|The top 5 Canadian films at TIFF 2015 |
2015 was a strong year for Canadian films at TIFF. Not only did some of our established directors earn (or regain) their reputations, but up-and-coming directors proved they will be our future master filmmakers. This year, Canada did us proud at TIFF.
Here are for the 5 best Canadian films at TIFF 2015.
How Heavy This Hammer
Spending 75 minutes with an unlikeable, miserable man in a mid-life crisis (one he doesn't care to escape) may sound like tough cinema. But in Toronto director Kazik Radwanski's hands it's not only a tremendous character study, but proves to be a more universal snapshot of existential inertia, immaturity, and self-pity.
Paul Gross' look at the Canadian military's presence in Afghanistan can be a little muddled at times in its intentions - is it anti-war or pro-troops, action movie or melodrama? But it's always immensely entertaining. It's also important. We need more stories about our troops, so thank goodness Hyena Road is a good one.
Into the Forest
Anchored by Evan Rachel Wood and Ellen Page's great performances, Into the Forest stands out as a rare post-apocalypse story that's not about survival and hope as instinct, but as choice. It may hit a few clichés, but Patricia Rozema's humane empathy for the characters and their choices (even bad ones) made this a lovely treat.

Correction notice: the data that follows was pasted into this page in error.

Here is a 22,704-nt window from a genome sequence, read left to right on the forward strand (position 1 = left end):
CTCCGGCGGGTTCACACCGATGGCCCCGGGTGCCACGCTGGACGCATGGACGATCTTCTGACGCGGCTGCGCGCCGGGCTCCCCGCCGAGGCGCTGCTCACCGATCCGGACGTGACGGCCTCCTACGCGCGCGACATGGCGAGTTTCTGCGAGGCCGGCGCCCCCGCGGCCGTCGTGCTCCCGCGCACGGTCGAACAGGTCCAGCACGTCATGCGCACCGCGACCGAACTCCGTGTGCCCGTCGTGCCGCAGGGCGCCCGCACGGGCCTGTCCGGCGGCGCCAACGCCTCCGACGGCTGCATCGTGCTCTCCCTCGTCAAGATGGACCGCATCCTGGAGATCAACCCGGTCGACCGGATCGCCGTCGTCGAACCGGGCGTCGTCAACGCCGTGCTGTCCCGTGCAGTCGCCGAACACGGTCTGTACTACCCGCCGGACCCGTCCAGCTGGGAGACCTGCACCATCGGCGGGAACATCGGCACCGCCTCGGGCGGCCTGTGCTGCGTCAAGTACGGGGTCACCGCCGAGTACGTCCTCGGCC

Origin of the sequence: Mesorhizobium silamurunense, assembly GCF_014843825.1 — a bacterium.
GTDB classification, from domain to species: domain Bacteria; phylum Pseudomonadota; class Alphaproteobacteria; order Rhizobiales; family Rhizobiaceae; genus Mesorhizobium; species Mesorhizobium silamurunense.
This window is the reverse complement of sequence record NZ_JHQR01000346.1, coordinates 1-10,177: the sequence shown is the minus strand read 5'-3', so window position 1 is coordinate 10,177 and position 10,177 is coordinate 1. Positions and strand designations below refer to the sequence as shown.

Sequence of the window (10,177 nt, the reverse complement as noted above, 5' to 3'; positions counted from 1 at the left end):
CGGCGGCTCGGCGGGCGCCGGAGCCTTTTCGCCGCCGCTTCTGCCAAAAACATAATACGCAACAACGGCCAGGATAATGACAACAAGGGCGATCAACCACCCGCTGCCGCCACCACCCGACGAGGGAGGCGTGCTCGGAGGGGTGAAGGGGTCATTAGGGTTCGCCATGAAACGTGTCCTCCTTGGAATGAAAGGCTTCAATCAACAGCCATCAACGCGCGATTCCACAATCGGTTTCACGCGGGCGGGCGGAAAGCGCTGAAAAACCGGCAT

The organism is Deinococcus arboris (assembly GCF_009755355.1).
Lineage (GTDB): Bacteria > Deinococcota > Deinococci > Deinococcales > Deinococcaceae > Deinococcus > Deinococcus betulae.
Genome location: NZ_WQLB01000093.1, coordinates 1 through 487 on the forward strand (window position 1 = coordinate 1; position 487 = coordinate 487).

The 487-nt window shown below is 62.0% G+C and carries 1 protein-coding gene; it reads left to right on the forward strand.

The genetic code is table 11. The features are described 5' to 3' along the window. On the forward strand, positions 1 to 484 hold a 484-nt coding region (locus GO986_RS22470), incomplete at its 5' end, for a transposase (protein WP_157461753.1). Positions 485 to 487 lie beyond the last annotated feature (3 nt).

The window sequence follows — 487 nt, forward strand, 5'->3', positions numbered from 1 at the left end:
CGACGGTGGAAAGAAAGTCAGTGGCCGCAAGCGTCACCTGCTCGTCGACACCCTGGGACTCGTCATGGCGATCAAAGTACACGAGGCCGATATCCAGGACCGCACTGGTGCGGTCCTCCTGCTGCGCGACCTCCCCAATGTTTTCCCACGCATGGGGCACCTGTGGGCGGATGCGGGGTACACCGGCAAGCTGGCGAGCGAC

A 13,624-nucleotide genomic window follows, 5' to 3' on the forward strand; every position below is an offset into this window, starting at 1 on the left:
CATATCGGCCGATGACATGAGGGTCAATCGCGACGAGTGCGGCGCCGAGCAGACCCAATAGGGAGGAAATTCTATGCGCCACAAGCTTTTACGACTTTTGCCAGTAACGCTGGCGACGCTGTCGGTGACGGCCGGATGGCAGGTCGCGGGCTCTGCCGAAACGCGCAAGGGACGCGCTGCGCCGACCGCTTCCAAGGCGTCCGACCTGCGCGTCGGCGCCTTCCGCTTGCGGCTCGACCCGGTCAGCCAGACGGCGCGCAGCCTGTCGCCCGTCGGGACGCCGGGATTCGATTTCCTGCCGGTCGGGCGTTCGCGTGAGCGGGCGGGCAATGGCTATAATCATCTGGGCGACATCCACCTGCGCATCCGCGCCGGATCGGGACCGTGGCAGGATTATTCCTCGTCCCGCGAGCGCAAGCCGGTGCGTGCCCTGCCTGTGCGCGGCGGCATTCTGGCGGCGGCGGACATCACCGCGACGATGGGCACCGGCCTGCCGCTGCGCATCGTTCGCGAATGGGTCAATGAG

A welcome return for Atom Egoyan, Remember isn't just great as a low-key thriller, a geriatric Memento with dementia as a clever ticking time bomb device. Remember is especially powerful in how it uses its engaging entertainment to suggest a call for genocidal atrocities not to be forgotten as their remaining survivors are slowly disappearing.
Andrew Cividino's Sleeping Giant isn't just one of the best Canadian filmmaker debuts in recent memory, it's one of the best Canadian films in the last few years. Like a cottage town 400 Blows, it is an achingly real coming-of-age story that feels both distinctly Canadian and yet profoundly universal.
Sandra P. 9/20/2015